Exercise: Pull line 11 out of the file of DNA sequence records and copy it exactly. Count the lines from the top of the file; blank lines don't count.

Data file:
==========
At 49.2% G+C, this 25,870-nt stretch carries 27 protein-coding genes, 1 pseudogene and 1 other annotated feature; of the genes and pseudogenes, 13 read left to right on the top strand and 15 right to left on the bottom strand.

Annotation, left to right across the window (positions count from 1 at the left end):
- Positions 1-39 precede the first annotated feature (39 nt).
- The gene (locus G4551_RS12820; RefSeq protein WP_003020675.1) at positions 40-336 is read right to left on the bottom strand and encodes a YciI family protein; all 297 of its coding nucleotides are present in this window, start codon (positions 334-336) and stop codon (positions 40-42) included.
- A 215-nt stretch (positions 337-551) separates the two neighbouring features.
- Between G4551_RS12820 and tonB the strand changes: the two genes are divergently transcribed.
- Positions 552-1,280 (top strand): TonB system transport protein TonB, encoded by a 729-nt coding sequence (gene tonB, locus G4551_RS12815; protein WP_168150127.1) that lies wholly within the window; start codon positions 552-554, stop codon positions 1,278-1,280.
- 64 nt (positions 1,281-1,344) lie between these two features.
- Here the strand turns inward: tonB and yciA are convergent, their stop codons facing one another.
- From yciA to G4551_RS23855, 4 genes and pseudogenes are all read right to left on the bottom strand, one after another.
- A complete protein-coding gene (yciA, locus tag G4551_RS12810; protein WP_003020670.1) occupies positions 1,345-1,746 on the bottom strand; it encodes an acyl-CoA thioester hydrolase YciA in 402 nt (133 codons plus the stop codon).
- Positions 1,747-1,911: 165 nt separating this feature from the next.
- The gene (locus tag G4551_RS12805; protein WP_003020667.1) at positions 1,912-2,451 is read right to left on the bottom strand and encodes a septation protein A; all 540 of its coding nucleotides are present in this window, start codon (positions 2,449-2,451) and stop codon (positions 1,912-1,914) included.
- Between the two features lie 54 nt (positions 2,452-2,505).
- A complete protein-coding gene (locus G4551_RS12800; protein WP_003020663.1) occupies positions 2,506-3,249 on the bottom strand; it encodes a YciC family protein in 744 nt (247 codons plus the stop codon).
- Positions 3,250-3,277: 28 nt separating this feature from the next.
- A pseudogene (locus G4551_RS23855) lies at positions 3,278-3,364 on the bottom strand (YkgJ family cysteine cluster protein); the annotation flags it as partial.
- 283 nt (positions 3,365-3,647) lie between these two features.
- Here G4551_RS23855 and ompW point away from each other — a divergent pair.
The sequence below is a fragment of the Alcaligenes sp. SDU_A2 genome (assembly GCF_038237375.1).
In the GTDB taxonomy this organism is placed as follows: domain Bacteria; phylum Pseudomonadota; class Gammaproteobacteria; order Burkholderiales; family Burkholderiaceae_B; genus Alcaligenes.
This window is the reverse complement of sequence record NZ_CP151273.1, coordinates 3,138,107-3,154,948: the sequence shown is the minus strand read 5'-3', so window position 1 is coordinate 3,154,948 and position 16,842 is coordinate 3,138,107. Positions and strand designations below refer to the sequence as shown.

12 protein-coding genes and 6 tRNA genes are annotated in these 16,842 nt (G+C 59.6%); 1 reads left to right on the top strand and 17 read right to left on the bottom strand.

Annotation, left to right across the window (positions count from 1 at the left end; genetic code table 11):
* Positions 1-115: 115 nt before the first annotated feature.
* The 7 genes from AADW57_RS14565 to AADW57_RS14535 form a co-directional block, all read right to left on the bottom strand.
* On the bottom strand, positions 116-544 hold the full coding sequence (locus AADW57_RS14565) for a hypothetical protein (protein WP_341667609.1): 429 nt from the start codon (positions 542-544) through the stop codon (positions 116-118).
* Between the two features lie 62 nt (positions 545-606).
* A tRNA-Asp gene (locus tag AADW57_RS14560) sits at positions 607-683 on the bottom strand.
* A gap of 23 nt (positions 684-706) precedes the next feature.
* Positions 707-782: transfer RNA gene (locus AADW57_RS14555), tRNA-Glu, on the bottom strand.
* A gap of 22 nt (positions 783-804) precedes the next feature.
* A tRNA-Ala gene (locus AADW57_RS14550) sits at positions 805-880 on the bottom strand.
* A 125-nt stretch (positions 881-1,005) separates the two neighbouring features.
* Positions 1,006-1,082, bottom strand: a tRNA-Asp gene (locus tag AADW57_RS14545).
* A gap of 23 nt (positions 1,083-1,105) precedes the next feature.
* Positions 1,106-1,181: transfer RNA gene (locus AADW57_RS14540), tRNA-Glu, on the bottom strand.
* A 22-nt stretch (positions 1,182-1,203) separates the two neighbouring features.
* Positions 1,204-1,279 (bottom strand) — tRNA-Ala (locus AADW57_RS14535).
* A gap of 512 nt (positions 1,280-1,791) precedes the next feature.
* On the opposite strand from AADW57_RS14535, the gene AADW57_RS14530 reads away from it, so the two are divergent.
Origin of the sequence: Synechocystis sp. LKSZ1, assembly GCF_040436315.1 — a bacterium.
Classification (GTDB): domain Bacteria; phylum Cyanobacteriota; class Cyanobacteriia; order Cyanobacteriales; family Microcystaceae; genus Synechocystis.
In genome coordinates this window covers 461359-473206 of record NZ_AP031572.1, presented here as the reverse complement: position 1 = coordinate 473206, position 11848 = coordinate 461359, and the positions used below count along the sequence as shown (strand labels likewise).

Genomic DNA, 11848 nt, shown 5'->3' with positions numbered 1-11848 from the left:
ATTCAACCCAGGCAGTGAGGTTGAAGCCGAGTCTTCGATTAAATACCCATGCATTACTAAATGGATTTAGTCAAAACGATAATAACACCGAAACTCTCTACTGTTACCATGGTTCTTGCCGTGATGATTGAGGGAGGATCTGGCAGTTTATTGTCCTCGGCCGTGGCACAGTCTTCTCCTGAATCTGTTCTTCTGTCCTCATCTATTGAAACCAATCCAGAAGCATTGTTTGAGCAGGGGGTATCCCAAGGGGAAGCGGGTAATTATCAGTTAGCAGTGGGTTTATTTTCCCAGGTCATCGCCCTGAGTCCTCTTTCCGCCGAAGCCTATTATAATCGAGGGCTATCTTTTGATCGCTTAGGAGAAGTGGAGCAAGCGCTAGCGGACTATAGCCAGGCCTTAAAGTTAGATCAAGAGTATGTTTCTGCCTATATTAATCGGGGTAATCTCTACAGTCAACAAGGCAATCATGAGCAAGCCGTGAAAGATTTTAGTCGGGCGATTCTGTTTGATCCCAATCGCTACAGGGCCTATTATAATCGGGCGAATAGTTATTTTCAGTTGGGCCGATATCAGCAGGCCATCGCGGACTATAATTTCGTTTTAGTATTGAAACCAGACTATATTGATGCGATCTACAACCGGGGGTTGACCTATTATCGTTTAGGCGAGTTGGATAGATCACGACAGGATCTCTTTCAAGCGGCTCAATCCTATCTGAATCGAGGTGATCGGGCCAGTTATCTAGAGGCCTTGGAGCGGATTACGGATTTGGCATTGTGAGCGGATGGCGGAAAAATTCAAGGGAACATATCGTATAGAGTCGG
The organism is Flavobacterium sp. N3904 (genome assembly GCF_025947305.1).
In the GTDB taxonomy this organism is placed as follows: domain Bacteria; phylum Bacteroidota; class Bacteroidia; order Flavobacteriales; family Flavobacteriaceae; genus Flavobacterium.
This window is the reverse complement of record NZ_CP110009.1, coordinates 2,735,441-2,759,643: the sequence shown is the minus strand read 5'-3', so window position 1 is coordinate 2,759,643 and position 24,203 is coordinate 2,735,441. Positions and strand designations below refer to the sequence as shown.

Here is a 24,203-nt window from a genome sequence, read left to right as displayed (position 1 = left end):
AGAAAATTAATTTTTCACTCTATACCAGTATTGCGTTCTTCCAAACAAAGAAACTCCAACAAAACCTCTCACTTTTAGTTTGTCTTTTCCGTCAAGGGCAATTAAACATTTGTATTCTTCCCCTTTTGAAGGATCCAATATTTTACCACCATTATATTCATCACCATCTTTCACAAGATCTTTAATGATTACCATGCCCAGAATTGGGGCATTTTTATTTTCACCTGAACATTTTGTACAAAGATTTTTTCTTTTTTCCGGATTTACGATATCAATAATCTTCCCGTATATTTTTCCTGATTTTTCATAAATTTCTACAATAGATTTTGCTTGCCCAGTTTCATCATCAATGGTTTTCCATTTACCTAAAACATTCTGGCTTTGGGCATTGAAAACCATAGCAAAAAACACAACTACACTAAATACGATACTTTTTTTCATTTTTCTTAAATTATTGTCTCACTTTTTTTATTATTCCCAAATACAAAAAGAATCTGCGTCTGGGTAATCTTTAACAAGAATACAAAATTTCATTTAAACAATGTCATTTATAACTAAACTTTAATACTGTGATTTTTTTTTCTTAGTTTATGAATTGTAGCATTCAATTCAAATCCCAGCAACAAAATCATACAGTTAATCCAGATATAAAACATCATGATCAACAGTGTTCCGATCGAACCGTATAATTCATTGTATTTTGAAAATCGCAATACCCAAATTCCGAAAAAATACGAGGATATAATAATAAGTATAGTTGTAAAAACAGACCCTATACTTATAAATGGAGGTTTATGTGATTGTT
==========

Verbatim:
- A complete protein-coding gene (yciA, locus tag G4551_RS12810; protein WP_003020670.1) occupies positions 1,345-1,746 on the bottom strand; it encodes an acyl-CoA thioester hydrolase YciA in 402 nt (133 codons plus the stop codon).